Buy now

Morphy Richards 400020: £75.49, Argos

Don’t expect the complex engineering of the pricier machines in this round-up. But for under £100, it’s not half bad and will serve breadmakers particularly well as it kneads beautifully. It whips pretty well too, although you’ll need a bit more patience when it comes to mixing and whisking and we often had to pause the process to scrape down the bowl. It’s got an impressive 10 speed settings plus pulse function and it’s very easy to keep clean. It weighs less than many of its pricier contemporaries.

Buy now

Russell Hobbs 23480 Stand Mixer: £150, Debenhams

You’ll be hard pushed to fault this machine’s whisking abilities – our eggs whites wound up with fabulously fluffy peaks, all ready for some delicious pavlova. Kneading, mixing and whipping come in a close second and there’s a blender thrown in so you can make soups and smoothies too. It’s got 10 speeds, a good-sized bowl and it’s easy to use and clean. But while it claims to collect all the mixture from around the bowl to save regular pausing and scraping down, we didn’t find that to be the case, and other blenders are better at chopping.

Buy now

Swan Retro Stand Mixer: £99, Amazon

Whipping is this machine’s forte – our cream had the ideal consistency, achieved in record time, too. Kneading is also noteworthy and although mixing gave us good results too, you might have to scrape down the ingredients from the side of the bowl once in a while. It’s let down a bit by the whisking, though, which is quite slow and the results are average. It’s also worth bearing in mind that the stand mixer only works for three minutes at a time.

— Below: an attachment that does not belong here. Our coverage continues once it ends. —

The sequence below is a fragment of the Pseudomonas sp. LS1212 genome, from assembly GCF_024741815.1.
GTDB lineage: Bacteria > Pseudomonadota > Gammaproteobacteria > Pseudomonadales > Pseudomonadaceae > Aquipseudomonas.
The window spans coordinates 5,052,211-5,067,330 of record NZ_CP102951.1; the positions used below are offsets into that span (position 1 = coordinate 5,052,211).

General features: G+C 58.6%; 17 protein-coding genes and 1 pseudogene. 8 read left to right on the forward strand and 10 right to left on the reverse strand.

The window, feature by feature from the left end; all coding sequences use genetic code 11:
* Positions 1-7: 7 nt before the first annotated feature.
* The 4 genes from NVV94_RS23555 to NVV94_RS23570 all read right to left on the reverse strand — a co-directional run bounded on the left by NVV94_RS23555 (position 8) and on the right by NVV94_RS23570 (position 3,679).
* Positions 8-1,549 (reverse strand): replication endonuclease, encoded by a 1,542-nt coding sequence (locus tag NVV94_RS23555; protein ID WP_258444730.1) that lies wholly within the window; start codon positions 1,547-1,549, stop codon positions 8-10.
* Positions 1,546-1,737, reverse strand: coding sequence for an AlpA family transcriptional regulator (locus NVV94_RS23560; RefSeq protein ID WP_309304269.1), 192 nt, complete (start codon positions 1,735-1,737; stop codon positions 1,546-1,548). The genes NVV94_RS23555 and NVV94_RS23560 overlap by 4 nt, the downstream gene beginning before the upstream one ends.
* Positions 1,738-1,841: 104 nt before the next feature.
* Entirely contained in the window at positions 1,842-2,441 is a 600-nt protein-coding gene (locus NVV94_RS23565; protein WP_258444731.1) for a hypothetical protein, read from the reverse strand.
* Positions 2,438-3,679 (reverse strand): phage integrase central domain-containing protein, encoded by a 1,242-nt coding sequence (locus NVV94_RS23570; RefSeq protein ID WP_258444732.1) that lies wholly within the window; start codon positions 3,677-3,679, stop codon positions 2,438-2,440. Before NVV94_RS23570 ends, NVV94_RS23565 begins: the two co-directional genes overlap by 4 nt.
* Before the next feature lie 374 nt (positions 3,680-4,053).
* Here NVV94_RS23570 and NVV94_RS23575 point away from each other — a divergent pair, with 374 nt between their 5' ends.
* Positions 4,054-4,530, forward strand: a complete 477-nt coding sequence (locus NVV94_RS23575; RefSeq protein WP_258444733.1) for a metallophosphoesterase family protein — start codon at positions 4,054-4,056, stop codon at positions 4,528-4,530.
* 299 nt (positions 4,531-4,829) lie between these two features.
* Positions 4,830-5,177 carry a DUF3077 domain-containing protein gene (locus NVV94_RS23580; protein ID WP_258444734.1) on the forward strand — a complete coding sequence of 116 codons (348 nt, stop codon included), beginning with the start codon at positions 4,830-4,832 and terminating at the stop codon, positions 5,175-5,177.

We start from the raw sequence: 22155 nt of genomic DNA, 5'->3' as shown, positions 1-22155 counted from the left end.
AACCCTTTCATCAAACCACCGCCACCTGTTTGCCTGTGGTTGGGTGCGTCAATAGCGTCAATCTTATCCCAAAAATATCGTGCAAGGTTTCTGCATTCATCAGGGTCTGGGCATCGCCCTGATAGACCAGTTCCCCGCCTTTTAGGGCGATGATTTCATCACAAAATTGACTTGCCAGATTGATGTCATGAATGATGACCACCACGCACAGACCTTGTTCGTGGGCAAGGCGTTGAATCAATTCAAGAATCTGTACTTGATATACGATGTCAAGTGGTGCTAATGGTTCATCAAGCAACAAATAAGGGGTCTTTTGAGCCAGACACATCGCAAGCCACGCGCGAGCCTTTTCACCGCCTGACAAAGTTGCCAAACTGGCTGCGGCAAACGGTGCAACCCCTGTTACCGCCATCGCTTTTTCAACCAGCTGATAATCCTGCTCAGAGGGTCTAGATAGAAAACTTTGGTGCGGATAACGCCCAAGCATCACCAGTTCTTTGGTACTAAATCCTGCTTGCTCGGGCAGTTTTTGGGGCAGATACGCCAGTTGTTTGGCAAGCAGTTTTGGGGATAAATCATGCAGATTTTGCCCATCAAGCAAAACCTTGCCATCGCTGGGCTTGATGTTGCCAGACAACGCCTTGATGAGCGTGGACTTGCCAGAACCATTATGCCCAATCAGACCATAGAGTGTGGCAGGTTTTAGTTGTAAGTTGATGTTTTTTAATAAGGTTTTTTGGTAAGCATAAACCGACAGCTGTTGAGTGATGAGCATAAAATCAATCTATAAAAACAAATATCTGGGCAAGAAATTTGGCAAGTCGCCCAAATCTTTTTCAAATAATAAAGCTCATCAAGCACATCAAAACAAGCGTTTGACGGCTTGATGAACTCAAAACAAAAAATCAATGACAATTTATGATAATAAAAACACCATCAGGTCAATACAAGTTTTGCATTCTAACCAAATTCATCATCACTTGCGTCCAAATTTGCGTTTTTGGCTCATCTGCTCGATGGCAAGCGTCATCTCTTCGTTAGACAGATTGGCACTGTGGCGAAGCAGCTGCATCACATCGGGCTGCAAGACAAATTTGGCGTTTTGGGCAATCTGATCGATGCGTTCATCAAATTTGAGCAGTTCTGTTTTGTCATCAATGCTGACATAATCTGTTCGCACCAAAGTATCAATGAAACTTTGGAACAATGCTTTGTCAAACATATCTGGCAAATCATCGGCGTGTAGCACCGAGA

Buy now

Sage The Scraper Mixer: £179, Amazon

One of the quietest entry-level machines we tested, this is a boon for those who don’t want to cut all conversation dead the moment they get baking. It comes with two bowls (one glass, one stainless steel) and performs exceptionally well at whipping and kneading, while doing a good job whisking and mixing. But although it claims to be extra fast, we found it a bit slower than other machines. Shame there’s no splashguard included, but given the price-tag, it’s a worthy investment.